Julian Jonas
by Julian Jonas

Night had already fallen when the motorcycle slowly puttered up to the clinic.  It was during the periodic “lights out” that beset the village every 72 hours or thereabouts, so electricity had been shut down until dawn. I would learn that patients often arrived at the clinic in this manner, sandwiched between the driver and someone riding shotgun who kept them upright. 
The patient, a lean middle-aged man, was already lying on a simple mattress on the concrete floor.  When I asked Emperor what the problem was, he told me it appeared to be an acute hernia. “He’s been here before for the same thing.  People come here all the time with hernias. Farmers, labourers – they work very hard.  I give them a remedy and it usually works very well.  They prefer it to surgery – which, at any rate, they can’t afford.  Give him 20 minutes, you’ll see”. At some point in the night, long after I retired, he apparently was brought back home. 
The next morning after breakfast as Emperor and I were seeing a patient, a man casually sauntered up and sat down.  When we had finished, Emperor turned to me and said, “You see?”   I replied, “See what?”  “This is the man from last night, the man with the hernia…” There was that grin again.  “He has come to thank us…  Says he’s fine.”  The man flashed me a broad smile as well, said a few words and went on his way. In Ghana people do not always have ready access to doctors and hospitals.

Emperor’s given name is Samuel Komla Tsamenyi.  He is the clinic manager and lead homeopath at the clinic in Mafi Seva and has a background in water engineering as the project manager of a water project in the Volta Region of Ghana.   Fifteen years or so earlier, an India-based philanthropic organization had sponsored the project to bring water to a region where people were needing to spend a good portion of their day walking long distances to and from a single watering hole which did not have clean water. Dracunculiasis was endemic, a particularly unpleasant waterborne parasite, better known as Guinea Worm. As part of the clean water project a rural medical clinic was established with a few nurses, midwifes and outreach workers. Several years into the project Linda Shannon, a visiting homeopath from England, suggested that it would be a wonderful idea to make homeopathy available at the clinic.  And so, the Ghana Homeopathy Project was born.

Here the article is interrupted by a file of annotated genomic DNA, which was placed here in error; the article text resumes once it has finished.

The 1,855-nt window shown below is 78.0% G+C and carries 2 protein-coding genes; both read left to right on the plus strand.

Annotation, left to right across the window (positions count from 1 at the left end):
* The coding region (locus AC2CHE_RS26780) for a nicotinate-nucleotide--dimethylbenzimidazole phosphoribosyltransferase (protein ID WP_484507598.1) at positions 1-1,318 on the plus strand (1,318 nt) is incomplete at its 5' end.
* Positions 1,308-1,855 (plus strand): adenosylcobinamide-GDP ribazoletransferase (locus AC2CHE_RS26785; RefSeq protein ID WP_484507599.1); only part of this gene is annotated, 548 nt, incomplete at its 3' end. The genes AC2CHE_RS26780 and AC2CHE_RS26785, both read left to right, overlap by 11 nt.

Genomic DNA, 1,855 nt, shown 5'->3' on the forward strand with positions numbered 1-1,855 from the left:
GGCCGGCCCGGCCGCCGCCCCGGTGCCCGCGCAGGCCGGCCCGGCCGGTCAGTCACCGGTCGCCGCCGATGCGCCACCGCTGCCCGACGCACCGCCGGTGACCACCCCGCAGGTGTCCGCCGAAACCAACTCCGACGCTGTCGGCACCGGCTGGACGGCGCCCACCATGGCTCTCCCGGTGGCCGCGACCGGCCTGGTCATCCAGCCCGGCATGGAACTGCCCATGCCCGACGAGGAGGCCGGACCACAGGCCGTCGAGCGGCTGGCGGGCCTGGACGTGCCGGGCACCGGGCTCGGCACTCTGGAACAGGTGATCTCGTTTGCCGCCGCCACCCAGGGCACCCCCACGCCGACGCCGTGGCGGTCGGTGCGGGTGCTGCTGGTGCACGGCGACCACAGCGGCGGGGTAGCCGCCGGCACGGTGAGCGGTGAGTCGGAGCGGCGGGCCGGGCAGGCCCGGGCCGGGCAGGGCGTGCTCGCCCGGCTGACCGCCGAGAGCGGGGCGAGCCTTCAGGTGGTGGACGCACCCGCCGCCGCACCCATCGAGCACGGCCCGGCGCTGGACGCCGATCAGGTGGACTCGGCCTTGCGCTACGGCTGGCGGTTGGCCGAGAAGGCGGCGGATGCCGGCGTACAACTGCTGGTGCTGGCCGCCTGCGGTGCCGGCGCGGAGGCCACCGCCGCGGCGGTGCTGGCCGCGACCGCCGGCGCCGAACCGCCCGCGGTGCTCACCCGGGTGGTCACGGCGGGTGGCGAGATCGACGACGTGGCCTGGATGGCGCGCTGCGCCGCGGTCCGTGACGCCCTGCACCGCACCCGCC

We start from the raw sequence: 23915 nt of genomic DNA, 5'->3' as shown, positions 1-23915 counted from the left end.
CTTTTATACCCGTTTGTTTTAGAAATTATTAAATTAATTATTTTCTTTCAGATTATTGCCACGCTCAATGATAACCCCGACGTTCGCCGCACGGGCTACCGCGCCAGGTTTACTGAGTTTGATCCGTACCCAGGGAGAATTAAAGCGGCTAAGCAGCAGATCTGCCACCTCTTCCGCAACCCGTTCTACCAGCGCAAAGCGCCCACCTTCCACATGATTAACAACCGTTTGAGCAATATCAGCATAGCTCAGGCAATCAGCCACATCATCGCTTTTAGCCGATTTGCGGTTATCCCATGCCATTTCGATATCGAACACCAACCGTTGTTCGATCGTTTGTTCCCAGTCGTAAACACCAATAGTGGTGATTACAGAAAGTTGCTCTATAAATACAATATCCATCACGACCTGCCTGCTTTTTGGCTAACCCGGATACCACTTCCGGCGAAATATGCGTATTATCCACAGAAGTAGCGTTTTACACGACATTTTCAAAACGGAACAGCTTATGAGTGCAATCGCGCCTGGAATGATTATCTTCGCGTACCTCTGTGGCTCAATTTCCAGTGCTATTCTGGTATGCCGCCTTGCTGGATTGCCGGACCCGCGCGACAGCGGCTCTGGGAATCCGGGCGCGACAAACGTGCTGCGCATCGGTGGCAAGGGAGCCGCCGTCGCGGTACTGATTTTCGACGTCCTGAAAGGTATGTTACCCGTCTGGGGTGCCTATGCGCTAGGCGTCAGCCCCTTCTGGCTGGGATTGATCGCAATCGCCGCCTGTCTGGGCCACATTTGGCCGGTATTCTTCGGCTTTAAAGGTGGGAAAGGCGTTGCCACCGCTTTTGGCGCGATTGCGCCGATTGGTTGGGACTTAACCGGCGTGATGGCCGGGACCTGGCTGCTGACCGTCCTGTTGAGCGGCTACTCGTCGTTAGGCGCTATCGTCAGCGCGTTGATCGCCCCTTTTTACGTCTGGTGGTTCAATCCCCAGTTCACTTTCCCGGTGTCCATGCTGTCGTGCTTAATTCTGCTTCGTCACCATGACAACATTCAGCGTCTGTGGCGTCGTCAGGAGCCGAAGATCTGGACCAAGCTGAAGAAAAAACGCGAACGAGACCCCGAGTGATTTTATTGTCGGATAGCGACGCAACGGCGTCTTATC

Homeopaths – mostly British – volunteered to travel to Ghana, treat the villagers as well as teach at a small school established in the capital city of Accra.  Emperor originally was enlisted as a translator, but seeing the efficacy of these tiny white pills he quickly became enamoured with the idea of becoming a homeopath himself.  Over the years he has become a very good one, with the broad range of experience that one might expect from treating medically underserved African villagers. 
Africa is something of a new frontier for homeopathy.  Aside from Ghana there are clinical and educational projects underway in a number of countries including Kenya, Botswana, Swaziland, and Tanzania. Here, a low-tech, inexpensive, effective and gentle medical modality such as homeopathy seems to be a perfect fit.